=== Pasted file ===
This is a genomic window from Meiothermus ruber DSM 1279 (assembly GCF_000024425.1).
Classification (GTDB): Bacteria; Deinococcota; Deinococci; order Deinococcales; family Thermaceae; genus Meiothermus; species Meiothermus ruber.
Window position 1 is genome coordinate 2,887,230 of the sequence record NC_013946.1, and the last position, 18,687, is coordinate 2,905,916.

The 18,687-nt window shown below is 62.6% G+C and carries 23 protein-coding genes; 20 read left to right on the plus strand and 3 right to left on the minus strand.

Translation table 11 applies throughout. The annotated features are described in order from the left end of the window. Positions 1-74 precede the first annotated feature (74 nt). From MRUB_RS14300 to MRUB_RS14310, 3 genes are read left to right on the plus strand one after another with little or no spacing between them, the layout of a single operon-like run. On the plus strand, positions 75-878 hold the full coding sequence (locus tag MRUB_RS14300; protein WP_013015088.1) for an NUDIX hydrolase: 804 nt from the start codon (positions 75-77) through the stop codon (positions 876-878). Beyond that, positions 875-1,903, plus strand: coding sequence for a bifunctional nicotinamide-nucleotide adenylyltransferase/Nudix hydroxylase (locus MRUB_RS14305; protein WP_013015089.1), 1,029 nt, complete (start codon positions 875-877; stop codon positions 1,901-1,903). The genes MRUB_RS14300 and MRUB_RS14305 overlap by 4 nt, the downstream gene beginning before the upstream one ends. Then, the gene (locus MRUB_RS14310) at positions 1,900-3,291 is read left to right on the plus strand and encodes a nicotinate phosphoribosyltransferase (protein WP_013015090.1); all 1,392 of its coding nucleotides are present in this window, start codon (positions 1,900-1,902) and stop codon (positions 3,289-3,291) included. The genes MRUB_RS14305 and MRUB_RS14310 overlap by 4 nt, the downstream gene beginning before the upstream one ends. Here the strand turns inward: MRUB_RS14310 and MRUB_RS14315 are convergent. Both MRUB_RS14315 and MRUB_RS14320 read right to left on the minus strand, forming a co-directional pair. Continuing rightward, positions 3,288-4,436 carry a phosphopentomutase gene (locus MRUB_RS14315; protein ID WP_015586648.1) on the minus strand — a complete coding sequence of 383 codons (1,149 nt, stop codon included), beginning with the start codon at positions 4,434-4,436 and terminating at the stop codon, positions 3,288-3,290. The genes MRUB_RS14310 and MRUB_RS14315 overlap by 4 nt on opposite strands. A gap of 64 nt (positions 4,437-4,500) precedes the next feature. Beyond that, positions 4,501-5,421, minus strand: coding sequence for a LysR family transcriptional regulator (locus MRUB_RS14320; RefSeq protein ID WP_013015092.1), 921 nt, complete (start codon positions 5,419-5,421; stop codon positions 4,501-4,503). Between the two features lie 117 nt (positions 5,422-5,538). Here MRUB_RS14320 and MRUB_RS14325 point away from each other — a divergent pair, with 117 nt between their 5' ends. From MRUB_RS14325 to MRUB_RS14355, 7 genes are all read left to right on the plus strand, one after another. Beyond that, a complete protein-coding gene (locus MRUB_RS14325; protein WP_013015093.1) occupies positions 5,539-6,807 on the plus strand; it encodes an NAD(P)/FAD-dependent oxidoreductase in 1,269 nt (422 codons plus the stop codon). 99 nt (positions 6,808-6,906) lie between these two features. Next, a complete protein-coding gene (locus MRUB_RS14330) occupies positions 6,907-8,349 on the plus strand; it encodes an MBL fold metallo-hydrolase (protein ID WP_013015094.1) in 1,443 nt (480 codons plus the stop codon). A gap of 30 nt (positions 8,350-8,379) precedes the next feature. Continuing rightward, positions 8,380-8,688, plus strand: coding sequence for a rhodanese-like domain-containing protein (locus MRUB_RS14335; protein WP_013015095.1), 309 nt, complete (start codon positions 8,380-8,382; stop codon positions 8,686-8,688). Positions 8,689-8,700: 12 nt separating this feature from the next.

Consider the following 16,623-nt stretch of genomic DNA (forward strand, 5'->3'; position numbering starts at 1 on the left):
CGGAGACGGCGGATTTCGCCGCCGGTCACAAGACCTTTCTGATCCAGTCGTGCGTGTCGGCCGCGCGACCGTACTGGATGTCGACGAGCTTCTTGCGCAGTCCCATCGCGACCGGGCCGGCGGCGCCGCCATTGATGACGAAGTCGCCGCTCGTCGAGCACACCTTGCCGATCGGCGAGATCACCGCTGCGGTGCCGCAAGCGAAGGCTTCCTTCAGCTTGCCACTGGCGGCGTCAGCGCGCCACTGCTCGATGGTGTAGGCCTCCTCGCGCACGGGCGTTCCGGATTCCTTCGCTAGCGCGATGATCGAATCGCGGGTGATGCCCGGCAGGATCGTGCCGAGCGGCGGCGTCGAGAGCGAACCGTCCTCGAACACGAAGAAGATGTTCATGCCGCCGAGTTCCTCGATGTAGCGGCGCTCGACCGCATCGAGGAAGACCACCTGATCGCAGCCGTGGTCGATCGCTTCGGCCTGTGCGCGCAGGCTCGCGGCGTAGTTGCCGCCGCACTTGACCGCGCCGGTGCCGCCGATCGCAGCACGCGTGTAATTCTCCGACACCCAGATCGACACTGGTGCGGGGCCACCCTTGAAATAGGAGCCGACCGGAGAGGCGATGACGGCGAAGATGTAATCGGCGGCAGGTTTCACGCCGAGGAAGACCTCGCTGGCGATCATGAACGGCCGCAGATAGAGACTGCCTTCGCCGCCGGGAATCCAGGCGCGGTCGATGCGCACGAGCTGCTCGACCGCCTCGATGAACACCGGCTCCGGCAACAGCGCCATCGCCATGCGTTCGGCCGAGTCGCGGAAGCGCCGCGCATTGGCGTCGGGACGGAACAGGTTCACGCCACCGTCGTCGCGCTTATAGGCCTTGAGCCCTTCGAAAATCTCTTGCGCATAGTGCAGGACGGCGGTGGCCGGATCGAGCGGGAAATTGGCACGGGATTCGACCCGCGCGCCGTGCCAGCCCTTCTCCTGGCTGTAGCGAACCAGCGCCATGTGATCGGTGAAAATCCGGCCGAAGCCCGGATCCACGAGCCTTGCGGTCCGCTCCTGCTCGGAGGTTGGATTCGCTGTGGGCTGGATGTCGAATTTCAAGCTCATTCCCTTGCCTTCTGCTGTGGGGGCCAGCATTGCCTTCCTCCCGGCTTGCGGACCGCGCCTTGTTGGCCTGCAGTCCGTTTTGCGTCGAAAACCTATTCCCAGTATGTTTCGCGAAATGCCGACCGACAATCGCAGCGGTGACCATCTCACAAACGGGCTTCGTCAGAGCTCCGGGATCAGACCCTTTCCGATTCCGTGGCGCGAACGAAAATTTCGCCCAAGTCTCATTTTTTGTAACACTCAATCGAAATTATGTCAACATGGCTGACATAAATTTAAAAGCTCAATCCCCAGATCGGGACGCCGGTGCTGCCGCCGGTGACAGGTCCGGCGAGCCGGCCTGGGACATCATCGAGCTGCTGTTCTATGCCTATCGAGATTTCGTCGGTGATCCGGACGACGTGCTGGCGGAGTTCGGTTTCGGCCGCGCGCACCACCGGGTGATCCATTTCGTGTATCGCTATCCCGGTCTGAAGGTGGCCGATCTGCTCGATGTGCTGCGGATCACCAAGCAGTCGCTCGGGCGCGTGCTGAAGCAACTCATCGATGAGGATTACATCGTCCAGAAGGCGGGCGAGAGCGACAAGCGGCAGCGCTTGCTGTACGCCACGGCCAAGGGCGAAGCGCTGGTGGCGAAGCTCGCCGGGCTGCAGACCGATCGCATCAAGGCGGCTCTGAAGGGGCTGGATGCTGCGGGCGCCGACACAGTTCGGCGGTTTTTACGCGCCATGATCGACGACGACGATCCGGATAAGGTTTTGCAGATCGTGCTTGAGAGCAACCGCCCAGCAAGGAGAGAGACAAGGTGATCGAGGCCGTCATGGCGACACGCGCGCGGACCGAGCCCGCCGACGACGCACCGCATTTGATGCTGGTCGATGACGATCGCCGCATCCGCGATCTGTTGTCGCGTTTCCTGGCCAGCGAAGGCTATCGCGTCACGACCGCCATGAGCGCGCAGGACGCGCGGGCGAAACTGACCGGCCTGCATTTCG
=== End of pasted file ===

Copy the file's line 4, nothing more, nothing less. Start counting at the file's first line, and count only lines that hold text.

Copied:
The 18,687-nt window shown below is 62.6% G+C and carries 23 protein-coding genes; 20 read left to right on the plus strand and 3 right to left on the minus strand.